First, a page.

Print Friendly, PDF & Email

Significance: An anti-globalisation protectionist momentum has swept through Europe and America, with far-reaching consequences. It poses a significant challenge for developing countries’ future both in how we deal with the anti-globalisation sentiment that has captured other countries and in stopping them succumbing to the same populist ideology. The latest instances of the anti-globalisation movements are seen in BREXIT, H-1 B issue etc.

Evolution of globalisation: Globalization typically refers to the process by which different economies and societies become more closely integrated. The market-radical regime of globalisation started to unfold in the 1970s. Since then, integration of financial markets and global value chains have grown to ever-increasing levels. Multinational companies and financial institutions have gained substantial power in the globalised world.

It mainly involves the following key components like :

  • Economic liberalisation: the pursuit and implementation of free-market policies in the world economy.
  • Westernization: the growing dominance of western forms of political, economic, and cultural life.
  • Internet Revolution: the proliferation, innovation and adaptation of new information technologies in everyday life.
  • Global Integration: the realization of one single unified community in which major sources of social conflict have vanished.

Arguments between pro and anti-globalisation:  the people who support globalisation argue that globalization brings about increased opportunities for almost everyone in terms of employment, business opportunities, access to education etc and they support competition in the economy as a needed factor since it makes agents of production more efficient. They argue that globalization leads us ultimately to the era of converging world incomes like that of developing countries like China open up to the world and see their incomes rise, converging institutions as democracy becomes a universal norm, and cultural richness as people of different background interact more frequently.

However, the anti-globalization group argues that there are a lot of people who are deprived in terms of resources. So, as a result, they are not currently capable of functioning within the increased competitive pressure brought about by global economic integration. The fruits of globalisation, they argue have only enlarged profits for investors but offered fewer incentives to laborers’ welfare and standard of living. This, they argue is a challenge to inclusive growth and it provokes a strong backlash from civil society. Anti-globalisation supporters opine that globalisation has a significant effect on individuals traits. They argue it diminishes their personal autonomy and threatens their individual, cultural identity as well.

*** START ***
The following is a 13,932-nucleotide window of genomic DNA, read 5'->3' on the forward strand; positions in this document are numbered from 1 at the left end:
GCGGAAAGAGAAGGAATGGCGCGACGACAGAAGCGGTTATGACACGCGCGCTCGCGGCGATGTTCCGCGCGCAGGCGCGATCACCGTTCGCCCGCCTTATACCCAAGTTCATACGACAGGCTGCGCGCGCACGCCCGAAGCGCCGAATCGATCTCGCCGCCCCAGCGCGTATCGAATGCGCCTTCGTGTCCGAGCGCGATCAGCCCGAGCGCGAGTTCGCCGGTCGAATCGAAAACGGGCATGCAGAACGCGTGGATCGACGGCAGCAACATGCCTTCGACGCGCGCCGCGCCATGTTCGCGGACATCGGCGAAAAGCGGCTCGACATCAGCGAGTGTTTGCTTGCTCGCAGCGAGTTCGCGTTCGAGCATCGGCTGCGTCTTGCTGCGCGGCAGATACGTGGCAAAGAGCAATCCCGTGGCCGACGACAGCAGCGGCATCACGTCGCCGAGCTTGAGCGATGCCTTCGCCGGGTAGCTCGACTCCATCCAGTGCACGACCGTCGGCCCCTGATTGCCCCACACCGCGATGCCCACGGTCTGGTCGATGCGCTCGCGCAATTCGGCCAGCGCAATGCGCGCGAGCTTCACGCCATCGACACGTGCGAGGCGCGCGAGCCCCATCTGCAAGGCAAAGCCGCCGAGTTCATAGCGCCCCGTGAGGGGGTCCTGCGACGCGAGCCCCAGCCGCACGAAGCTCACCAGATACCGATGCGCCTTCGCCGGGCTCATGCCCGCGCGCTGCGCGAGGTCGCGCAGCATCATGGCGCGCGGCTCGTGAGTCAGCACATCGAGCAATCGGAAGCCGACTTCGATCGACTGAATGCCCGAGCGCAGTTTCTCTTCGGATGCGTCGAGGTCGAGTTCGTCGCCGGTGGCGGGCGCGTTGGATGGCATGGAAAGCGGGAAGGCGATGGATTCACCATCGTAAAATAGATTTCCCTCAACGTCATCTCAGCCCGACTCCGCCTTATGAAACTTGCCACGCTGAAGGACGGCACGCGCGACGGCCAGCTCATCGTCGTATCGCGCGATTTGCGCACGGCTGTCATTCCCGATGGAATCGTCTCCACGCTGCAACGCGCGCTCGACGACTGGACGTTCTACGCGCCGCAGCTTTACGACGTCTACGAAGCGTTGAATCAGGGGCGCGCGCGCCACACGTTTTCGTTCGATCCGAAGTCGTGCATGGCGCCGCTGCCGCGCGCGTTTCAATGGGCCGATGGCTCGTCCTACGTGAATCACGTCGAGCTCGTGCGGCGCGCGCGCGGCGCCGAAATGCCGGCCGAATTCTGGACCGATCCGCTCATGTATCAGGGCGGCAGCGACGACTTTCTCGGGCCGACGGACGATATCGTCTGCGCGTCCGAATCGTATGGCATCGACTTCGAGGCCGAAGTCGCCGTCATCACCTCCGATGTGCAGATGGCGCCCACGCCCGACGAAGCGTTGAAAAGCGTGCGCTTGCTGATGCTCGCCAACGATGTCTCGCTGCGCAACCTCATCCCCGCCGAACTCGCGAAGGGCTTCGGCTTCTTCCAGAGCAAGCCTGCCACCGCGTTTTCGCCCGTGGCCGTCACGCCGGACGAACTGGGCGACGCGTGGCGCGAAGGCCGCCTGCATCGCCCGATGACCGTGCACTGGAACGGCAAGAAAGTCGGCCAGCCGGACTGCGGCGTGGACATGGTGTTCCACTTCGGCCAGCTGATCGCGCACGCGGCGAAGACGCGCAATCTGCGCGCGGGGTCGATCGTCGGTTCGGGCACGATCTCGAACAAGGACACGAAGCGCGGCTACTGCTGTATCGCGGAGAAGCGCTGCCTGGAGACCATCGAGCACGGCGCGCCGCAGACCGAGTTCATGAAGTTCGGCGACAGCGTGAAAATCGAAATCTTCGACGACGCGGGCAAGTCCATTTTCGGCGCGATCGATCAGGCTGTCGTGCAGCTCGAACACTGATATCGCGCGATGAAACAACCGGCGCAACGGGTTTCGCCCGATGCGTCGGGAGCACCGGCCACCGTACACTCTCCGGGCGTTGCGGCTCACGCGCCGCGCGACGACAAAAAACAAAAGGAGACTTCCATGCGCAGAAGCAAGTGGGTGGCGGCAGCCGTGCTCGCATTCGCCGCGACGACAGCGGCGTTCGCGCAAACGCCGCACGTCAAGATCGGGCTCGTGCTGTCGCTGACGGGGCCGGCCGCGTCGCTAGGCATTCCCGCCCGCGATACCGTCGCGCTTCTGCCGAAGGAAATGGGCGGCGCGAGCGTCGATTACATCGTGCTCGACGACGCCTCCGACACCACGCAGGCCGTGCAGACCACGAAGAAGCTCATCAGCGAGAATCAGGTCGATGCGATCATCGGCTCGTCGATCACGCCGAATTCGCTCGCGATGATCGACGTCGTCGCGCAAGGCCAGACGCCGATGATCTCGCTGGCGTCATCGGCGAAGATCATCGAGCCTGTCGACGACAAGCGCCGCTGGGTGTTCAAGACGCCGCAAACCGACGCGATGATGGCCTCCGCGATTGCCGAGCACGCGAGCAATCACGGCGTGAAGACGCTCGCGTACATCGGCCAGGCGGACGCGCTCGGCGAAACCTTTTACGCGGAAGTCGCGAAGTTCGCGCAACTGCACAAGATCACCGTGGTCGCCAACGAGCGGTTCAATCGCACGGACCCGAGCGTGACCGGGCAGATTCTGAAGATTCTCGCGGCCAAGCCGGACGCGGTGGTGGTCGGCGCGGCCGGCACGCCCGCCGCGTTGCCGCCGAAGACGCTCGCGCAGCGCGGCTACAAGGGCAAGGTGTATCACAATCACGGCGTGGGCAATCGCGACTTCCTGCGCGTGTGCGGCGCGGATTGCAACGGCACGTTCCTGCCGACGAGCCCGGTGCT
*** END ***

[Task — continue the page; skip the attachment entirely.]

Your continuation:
Why reactions against globalisation: 

  • Economic Crisis: The 2007-08 financial crisis affected many countries simultaneously and led to a global economic crisis unseen since the Great Depression. The crisis questioned financial globalisation which amplified risks linked to banking activities and financial markets and brought about financial imbalances among leading economic powers. Since then,s the world’s top 60 economies have adopted more than 7,000 protectionist trade measures on a net basis.
  • Lack of job guarantee: Globalization has affected unemployment by moving the job patterns, wages almost everywhere have gone up and down, immigration labour from developing countries to developed countries is much easier, and import and exports have increased tremendously. For example, many western jobs have moved overseas, because even developing countries now can afford to produce what was the western supremacy some decades back.
  • Lack of investment: As the job shifts from developed to developing countries, they start to grow at a faster rate compared to developed countries. This cause huge foreign investment flows in these countries. The richer developed countries experience a problem of capital formation. This result in slower economic development in developed countries and people tend to protest against globalisation.
  • Nature of leadership: The political leaders of U.S., U.K. have used the discontent among people to their benefits under the H1B visa programme restrictions, BREXIT etc. They rallied a protest against globalisation and involved populist ideology in their manifestos to gain support.
  • Threats become wider and global:  The issues in a particular locality become more widespread around the world very fast. As a result, if the speed at which they are identified and the effectiveness of the response can change it into a global threat. For example, the rise of the Islamic State, the outbreak of Ebola are evidence to see what happens when a danger remains unidentified for too long or a coordinated response is missing or mismanaged.

Conclusion: In the wake of a rising protectionist world, the nation’s public policymakers have to formulate a national response strategy to the globalization. They have to define the challenges and opportunities in meeting 21st-century national security needs, manage an IP regulatory framework that supports innovation in a globalized environment, and build a national infrastructure to support a global role for their own respective country.